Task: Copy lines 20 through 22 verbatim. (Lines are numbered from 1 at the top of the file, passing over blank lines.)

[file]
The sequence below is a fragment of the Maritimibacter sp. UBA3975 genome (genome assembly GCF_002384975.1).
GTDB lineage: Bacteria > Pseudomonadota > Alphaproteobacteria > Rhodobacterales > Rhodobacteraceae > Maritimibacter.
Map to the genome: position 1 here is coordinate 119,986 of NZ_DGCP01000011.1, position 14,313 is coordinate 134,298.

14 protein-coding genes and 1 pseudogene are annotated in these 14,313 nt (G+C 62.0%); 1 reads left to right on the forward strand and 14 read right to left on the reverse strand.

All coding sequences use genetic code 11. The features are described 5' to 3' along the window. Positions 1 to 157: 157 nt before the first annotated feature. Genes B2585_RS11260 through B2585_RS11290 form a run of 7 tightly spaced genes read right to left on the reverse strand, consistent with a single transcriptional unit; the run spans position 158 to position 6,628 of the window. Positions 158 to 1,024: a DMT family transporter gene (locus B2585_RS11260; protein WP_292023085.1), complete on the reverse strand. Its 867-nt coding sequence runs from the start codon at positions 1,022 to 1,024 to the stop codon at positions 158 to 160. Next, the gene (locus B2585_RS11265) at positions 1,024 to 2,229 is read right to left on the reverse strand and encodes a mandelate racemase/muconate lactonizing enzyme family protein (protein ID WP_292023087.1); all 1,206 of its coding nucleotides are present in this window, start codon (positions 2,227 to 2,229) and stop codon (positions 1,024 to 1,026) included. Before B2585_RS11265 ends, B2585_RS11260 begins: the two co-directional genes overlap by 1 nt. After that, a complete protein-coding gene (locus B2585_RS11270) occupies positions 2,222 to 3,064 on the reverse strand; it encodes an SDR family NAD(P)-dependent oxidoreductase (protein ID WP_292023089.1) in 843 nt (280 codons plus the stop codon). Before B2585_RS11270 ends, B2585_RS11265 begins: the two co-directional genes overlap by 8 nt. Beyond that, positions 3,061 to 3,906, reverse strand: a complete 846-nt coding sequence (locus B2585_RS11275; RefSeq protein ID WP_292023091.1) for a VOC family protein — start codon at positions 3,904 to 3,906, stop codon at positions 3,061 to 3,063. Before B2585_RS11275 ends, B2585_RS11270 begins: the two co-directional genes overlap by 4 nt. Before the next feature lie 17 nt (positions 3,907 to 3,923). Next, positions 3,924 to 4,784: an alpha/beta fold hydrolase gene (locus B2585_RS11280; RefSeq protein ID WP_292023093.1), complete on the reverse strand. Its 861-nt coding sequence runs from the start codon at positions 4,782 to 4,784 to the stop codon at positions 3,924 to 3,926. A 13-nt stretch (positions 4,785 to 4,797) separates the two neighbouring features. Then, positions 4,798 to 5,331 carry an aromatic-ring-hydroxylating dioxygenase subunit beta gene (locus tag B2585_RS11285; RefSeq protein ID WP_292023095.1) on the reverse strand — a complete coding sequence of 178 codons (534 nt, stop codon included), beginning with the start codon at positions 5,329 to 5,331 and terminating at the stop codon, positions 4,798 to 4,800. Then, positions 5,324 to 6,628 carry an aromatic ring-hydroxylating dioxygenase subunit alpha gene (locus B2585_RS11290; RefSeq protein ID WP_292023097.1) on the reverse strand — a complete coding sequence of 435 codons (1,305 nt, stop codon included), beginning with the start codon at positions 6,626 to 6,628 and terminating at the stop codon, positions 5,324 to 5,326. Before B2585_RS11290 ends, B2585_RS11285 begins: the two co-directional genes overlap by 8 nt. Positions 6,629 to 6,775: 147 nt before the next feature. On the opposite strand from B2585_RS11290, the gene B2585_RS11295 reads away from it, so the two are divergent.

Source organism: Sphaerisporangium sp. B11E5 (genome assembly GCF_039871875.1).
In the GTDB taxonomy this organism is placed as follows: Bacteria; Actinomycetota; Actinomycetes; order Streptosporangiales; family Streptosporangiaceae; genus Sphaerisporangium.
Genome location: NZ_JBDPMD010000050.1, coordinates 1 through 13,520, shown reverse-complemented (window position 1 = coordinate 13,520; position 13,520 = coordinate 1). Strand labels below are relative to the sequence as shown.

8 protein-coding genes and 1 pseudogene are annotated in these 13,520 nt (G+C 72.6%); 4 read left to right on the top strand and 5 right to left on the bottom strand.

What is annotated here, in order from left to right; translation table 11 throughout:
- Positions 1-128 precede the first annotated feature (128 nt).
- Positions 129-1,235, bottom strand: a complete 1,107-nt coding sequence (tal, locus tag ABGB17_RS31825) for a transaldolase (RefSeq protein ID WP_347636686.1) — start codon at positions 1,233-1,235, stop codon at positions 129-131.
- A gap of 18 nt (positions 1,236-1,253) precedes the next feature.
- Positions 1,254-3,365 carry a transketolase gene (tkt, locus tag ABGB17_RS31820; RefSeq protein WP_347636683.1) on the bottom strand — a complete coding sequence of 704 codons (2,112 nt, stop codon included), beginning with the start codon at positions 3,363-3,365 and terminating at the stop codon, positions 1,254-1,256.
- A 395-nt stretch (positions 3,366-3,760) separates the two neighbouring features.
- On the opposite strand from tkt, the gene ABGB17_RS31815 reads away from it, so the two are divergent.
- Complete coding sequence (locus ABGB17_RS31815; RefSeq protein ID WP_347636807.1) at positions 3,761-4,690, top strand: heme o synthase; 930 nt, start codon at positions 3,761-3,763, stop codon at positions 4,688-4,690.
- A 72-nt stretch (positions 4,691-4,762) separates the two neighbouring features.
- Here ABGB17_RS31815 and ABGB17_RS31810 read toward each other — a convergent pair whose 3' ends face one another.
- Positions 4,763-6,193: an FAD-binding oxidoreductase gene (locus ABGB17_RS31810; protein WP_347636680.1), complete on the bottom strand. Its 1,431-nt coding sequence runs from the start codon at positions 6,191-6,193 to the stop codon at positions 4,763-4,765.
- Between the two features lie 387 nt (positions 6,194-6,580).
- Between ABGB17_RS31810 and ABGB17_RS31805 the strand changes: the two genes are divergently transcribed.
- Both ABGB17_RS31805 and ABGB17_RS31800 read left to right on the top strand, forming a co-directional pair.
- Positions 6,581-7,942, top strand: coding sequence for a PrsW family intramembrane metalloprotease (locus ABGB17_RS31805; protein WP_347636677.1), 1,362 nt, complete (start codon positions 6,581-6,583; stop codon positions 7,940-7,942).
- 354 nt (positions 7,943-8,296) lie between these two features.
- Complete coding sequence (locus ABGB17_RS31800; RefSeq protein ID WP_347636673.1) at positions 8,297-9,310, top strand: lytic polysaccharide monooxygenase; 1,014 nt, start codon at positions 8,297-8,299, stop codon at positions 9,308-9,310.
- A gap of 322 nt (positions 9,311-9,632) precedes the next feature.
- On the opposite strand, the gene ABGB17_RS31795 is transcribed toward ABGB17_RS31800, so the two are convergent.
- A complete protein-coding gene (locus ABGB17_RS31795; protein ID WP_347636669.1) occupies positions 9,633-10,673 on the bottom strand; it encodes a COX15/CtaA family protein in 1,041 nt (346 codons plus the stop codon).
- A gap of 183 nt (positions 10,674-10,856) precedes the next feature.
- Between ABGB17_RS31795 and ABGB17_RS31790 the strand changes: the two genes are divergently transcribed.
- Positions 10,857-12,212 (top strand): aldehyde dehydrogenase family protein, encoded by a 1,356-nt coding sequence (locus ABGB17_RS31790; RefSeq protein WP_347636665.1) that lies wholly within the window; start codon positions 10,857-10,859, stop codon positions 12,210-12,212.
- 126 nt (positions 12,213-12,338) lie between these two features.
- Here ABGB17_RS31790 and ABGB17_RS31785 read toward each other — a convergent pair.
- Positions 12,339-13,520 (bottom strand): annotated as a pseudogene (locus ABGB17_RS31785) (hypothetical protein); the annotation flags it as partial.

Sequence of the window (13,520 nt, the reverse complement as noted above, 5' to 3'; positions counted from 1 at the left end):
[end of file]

- Positions 4,763-6,193: an FAD-binding oxidoreductase gene (locus ABGB17_RS31810; protein WP_347636680.1), complete on the bottom strand. Its 1,431-nt coding sequence runs from the start codon at positions 6,191-6,193 to the stop codon at positions 4,763-4,765.
- Between the two features lie 387 nt (positions 6,194-6,580).
- Between ABGB17_RS31810 and ABGB17_RS31805 the strand changes: the two genes are divergently transcribed.